Golden Triangle

Swamp Blues

(Independent)

Golden Triangle, Swamp Blues, album cover

Call Chuck Wentworth a sonic matchmaker of sorts. The Rhythm & Roots Festival honcho pegged it right when he arranged a swamp blues workshop featuring Mamou Playboys’ David Greely and Sam Broussard and noted Texas bluesman Johnny Nicholas. The trio hit it off; the chemistry was right and eventually this loose song cycle recording was birthed. While Greely and Broussard need no introduction to Cajun music devotees, Nicholas compliments them well with his credentials, which includes a stint in Asleep at the Wheel and visits to Basile, Louisiana in the late ’70s and early ’80s to jam with Cajun legends Nathan Abshire and Dewey Balfa.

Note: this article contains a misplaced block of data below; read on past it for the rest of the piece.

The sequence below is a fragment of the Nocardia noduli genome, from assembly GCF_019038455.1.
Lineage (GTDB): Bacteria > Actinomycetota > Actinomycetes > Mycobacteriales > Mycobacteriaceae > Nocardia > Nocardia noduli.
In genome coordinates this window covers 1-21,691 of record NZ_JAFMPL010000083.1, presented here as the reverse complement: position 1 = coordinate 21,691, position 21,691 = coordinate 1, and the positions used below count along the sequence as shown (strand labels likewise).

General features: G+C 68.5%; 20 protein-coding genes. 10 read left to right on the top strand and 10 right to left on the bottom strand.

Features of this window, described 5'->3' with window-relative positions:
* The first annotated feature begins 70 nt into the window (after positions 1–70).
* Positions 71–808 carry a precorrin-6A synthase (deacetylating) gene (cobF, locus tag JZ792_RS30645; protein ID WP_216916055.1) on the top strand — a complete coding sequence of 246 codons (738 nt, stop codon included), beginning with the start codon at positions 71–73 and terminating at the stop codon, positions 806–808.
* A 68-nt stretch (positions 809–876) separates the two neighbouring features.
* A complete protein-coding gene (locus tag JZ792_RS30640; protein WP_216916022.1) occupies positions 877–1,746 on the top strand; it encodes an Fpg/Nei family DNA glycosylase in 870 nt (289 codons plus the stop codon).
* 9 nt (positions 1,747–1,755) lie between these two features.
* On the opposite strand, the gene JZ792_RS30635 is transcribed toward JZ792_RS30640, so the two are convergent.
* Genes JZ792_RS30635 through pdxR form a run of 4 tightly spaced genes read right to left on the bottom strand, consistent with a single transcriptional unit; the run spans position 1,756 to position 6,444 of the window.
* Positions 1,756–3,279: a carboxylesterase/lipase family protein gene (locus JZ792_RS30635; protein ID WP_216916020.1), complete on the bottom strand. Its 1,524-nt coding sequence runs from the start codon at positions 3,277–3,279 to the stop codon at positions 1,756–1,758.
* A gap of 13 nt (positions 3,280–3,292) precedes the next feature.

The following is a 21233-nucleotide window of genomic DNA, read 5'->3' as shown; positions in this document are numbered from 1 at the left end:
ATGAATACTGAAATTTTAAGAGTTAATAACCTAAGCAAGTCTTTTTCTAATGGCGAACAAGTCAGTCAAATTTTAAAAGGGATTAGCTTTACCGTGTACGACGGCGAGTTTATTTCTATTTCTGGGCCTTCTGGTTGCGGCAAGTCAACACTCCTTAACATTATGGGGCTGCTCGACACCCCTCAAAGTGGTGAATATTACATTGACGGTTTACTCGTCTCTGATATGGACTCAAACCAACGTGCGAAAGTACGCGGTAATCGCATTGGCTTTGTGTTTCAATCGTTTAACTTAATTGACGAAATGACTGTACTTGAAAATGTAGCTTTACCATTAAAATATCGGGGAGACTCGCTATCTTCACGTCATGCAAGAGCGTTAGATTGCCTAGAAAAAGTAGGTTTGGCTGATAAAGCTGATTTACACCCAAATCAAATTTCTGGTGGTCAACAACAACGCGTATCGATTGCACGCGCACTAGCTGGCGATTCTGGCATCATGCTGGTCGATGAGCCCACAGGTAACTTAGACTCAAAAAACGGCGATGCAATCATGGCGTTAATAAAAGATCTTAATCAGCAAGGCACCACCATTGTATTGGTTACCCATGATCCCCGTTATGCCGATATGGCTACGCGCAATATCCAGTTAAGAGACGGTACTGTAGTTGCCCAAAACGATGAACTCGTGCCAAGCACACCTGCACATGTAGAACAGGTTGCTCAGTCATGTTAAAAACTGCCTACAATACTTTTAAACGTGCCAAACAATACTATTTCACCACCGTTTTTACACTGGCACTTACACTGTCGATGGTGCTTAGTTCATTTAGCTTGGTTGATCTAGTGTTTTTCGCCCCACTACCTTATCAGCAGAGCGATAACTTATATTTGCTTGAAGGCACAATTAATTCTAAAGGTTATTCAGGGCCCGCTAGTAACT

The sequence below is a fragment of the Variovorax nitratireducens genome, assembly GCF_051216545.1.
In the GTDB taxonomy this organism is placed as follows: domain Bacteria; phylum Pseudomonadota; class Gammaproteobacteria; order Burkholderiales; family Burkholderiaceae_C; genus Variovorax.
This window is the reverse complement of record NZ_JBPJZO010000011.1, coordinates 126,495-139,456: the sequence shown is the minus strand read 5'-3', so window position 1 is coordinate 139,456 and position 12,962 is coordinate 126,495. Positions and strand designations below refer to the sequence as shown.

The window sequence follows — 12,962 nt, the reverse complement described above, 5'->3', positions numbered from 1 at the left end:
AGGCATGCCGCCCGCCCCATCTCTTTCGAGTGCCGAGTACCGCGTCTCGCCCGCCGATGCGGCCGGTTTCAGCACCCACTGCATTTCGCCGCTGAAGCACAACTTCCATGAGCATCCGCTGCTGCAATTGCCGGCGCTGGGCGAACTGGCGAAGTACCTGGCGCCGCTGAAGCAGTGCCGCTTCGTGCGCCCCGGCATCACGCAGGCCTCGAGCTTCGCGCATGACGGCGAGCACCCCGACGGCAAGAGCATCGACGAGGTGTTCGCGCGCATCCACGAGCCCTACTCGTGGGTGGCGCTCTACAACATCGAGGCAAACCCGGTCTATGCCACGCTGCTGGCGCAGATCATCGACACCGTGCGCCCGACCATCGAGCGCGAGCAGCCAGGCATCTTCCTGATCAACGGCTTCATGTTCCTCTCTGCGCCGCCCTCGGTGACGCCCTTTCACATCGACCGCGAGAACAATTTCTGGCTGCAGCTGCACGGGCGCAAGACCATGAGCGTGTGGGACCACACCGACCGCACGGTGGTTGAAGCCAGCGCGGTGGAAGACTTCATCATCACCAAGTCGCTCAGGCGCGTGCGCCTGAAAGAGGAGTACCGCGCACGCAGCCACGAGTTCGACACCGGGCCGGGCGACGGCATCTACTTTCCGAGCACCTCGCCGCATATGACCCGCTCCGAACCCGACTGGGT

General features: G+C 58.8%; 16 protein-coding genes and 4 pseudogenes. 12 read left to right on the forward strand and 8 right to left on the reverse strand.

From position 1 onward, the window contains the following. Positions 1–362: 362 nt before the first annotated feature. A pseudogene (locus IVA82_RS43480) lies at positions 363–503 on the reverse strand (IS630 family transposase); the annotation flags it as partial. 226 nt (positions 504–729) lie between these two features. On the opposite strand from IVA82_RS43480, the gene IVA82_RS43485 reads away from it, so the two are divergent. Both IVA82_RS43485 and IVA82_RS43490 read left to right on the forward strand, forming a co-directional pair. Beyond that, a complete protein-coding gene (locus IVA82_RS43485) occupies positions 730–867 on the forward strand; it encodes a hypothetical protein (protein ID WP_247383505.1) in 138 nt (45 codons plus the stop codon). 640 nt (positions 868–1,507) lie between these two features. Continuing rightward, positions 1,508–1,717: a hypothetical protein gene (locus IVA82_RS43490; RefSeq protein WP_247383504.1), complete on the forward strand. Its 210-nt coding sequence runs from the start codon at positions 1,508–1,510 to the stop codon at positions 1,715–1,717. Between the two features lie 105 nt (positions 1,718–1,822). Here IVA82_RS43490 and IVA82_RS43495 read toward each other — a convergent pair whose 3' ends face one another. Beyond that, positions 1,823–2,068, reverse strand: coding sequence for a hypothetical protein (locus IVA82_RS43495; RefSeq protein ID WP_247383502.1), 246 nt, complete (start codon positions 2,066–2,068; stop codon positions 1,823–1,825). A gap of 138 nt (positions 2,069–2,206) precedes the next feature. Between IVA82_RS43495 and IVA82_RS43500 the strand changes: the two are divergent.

The resultant dozen tracks are a comfortable amalgamation of artistry, sensibilities and styles where the personality of each shines through the creative, collaborative arrangements. Nicholas’ songcraft straddles eloquent, graceful Americana (“Fresh Air”), harmonica-wailing delta blues (“Standin’ in the Rain”) and autobiographical road cruisers “Big Basile,” the latter of which describes a community Mardi Gras celebration. While Broussard’s creations are complex, jazz-tinged (“Possessed”) and lyrically deep (“First Stoplight”); Greely offers a cerebral alternative to traditional, accordion-centric Cajun music. Largely due to Broussard’s Travis-picking on a rare guitar-banjo hybrid, Greely’s instrumental “La Bleue” feels like a minor-key Appalachian hoedown. The harmonica-propelled interpretation of Varise Connor’s “Mazurka” isn’t that far off the mark since, at times, Cajun music was led by a harmonica. Nicholas’ rendition of Abshire’s “Popcorn Blues” is equally fitting given his history and would undoubtedly make the former Earthly dumpmiester proud. Given all this, what’s not to like?